Last year around this time we released Finale v26. Now seems like a good time to review the year and talk a little about where Finale is headed. To do so, we spoke to Jason Wick, the senior manager of the Finale product development team, and Jon Tschiggfrie, product manager, audio/notation.
It’s been a year since the initial release of v26, what have you all been up to?
Jon: In May we released Finale v26.1, which continued to deliver on the workflow improvements that shipped with v26. But long before that release, we’d also been focused on other ongoing development.
Jason: Over the past twelve months, the majority of our team’s efforts have gone into technical improvements that don’t yield short-term user-facing benefits. Although our friends using Finale haven’t seen big differences on the surface, the underlying code has changed dramatically.
How are these changes going to impact us as Finale users?
Jason: Although it sounds kind of funny, our goal in the short term is that you won’t initially see a change. The architectural work that we’ve been doing modifies hundreds of thousands of lines of code and those changes are investments in the long-term viability of Finale.
Jon: If you play an instrument, you need to maintain things – not just your own proficiency, but the instrument itself. You eventually have to refret the guitar or repad the saxophone. It’s the same with Finale.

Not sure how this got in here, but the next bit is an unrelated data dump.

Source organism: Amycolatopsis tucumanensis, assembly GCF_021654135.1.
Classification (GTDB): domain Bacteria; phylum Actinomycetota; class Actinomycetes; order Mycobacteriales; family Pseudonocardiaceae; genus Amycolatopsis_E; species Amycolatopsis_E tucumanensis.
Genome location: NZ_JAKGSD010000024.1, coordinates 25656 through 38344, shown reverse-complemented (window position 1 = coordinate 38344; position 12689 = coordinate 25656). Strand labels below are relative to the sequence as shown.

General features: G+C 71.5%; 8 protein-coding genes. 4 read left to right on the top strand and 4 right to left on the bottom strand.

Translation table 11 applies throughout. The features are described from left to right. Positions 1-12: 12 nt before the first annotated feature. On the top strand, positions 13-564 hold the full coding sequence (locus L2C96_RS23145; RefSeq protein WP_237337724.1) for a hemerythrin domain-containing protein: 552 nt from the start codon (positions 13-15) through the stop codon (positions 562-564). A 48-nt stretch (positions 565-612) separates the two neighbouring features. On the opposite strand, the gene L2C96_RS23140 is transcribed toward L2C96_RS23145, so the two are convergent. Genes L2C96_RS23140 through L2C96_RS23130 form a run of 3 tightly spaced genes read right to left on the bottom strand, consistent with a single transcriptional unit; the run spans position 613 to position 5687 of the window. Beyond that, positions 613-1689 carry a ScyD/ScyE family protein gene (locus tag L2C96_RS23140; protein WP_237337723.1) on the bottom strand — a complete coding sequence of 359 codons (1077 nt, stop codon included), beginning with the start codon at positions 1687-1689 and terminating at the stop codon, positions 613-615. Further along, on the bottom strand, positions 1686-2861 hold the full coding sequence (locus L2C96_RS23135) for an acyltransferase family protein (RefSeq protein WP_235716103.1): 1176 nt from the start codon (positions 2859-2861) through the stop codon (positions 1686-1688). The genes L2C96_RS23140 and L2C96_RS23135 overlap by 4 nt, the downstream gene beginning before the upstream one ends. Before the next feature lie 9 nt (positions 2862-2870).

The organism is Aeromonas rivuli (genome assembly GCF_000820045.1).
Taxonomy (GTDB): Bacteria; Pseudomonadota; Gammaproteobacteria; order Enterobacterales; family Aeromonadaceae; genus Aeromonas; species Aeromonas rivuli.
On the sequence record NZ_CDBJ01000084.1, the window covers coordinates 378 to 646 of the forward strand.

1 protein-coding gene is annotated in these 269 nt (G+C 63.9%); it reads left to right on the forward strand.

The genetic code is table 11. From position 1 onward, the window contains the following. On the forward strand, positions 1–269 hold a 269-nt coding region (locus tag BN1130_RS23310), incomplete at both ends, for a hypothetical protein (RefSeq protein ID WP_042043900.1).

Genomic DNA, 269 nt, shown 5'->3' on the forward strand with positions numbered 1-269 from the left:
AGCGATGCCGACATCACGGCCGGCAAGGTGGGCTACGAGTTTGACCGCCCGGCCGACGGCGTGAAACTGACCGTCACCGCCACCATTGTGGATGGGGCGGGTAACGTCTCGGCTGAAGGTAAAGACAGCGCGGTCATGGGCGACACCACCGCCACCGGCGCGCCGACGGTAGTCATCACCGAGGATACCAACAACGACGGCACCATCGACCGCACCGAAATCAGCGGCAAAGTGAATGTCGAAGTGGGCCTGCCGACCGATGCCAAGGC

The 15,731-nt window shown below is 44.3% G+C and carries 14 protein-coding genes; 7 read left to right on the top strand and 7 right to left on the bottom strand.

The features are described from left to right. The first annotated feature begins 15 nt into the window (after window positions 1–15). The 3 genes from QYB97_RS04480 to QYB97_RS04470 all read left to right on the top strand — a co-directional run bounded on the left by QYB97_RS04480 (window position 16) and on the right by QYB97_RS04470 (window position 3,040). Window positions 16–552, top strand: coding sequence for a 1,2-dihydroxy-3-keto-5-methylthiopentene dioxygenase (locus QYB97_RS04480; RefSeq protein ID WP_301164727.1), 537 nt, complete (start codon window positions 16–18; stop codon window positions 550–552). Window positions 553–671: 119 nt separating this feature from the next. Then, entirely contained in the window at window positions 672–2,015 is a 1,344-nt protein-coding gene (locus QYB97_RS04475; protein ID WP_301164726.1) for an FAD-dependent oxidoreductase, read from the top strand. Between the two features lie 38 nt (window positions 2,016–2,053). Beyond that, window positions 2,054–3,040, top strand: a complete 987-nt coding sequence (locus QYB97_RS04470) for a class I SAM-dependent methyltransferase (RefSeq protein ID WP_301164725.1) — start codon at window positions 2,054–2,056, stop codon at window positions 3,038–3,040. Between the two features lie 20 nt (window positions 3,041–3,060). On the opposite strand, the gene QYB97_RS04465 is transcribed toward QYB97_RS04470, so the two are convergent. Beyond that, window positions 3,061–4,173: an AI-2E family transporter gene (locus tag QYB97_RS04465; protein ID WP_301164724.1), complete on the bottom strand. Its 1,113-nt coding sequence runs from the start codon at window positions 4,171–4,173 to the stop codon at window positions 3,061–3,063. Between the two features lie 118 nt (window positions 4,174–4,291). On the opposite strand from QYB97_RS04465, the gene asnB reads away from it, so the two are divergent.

Jason: We believe that spending most of our time on the most critical technical pieces of the program today will allow us to provide features and benefits faster in the future so that we can be more responsive to all our users, both on Windows and Mac platforms.
Jon: The most important thing for us is to make certain that Finale users can continue to get the work done that they need to do.
How does Finale v26.2, due in November, fit into this?
Jason: It ensures that Finale can function well on a modern macOS and begins to deliver some of these architectural improvements into the hands of Finale users.
Jon: Exactly. Namely, the key changes in v26.2 are security improvements and a better user experience with macOS Catalina.
Jason: Apple has increased its security requirements for application installations. Although we’re not required to support these changes until 2020, we’ve decided to push these enhancements to our users as soon as we can.
Is work on Finale v26.2 separate from this future development?
Jason: We’re able to do both at the same time, because we have some very clever engineers and testers working on it. They also appreciate that we don’t want to interrupt our users’ work.
By the time Finale v25 was a year old, several updates had been released. You’ve just announced the second update for v26. Why the change in pace?
Jon: We are deliberately prioritizing these technological, architectural improvements over user-facing work, both this past year and for the next. This means there will be fewer “dot releases” for v26 than there were for v25. Ironically, this could be misinterpreted as a lack of investment in development, when it’s quite the contrary: we’re doing nothing less than doubling down on the future of Finale.